France belatedly intervened in the Central African Republic but few other EU member states showed any interest in the crisis and were reluctant to draw resources away from other parts of Africa.
Multiple crises had the potential to engulf central Africa at the start of 2013. Aggressive militia groups were active in the eastern DRC, Sudan and South Sudan remained on the brink of war, and the primarily Muslim Seleka rebel group threatened to overthrow the government in the CAR. The EU’s leverage in these crises varied considerably. Member states played a decreasing role in managing tensions between the Sudans, where China, the US, and the AU are now the decisive external actors. Britain and France played an important role in planning and mandating a new UN-flagged intervention brigade in the DRC, which defeated the main rebel group in the region. The curtailment of aid to Rwanda, which has backed the rebels, helped prepare the way for the UN’s offensive.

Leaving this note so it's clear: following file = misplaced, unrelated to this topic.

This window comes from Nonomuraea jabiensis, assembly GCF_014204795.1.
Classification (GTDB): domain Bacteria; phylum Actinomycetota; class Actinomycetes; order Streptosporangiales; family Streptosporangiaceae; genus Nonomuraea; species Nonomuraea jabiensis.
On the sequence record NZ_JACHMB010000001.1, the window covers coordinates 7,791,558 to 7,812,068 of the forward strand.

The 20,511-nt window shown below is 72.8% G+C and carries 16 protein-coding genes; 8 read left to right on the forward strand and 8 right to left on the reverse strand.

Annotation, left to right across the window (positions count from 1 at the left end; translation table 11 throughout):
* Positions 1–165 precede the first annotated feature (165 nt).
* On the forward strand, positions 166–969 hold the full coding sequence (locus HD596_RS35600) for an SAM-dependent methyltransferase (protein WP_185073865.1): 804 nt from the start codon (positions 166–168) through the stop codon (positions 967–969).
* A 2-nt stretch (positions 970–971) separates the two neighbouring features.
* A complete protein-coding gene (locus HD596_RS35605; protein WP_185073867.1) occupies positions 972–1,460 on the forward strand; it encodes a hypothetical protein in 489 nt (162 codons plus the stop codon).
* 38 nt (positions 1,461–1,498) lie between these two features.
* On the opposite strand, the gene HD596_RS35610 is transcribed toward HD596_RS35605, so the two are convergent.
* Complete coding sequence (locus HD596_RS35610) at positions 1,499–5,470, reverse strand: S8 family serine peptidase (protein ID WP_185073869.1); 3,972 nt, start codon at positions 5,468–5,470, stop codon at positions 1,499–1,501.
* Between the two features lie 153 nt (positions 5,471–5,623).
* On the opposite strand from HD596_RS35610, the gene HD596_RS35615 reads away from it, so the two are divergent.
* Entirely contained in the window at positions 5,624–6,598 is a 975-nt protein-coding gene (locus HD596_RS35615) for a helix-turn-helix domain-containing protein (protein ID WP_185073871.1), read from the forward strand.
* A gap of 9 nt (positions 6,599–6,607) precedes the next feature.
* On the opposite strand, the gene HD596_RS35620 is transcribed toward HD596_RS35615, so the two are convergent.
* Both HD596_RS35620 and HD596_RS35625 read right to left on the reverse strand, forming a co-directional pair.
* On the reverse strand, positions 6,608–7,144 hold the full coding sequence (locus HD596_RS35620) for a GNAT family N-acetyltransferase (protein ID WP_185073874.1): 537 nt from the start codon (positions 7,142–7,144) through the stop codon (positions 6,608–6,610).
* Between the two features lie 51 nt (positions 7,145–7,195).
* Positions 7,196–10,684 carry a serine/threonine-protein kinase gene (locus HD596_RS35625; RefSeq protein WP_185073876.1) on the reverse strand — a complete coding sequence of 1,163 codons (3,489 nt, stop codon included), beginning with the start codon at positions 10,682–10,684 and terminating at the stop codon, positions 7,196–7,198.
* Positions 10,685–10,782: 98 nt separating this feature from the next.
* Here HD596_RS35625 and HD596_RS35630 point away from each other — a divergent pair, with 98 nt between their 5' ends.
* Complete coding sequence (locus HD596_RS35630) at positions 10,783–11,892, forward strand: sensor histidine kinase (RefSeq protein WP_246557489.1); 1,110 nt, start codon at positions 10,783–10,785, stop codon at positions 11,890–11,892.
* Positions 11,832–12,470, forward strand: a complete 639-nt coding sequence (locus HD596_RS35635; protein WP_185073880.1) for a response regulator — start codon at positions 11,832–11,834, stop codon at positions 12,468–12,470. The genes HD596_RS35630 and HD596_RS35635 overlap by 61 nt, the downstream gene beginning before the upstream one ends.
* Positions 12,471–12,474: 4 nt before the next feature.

CAR proved to be the most vexing crisis of all. In December 2012, France, the former colonial power, had ruled out intervening to defend CAR’s government from Seleka. But, in March, the rebels seized the capital, Bangui, and French troops stood by as the country descended into chaos. Paris began to agitate for an intervention alongside African governments, but the UK, supported by the US, questioned the operational and financial viability of either an AU- or UN-led peacekeeping force in CAR – especially if this would draw resources away from Somalia. After the humanitarian situation in CAR worsened markedly in the second half of 2013, EU humanitarian officials argued for military action. After Britain and France resolved their differences, France intervened in December, backed by an AU force with substantial European Commission funding. But London and Washington continued to query the case for a larger and more expensive follow-on UN peacekeeping mission. While the UK had troops on standby as part of the EU Battlegroup system in the second half of 2013, it indicated that these would not be available for CAR, where violence increased despite the French deployment.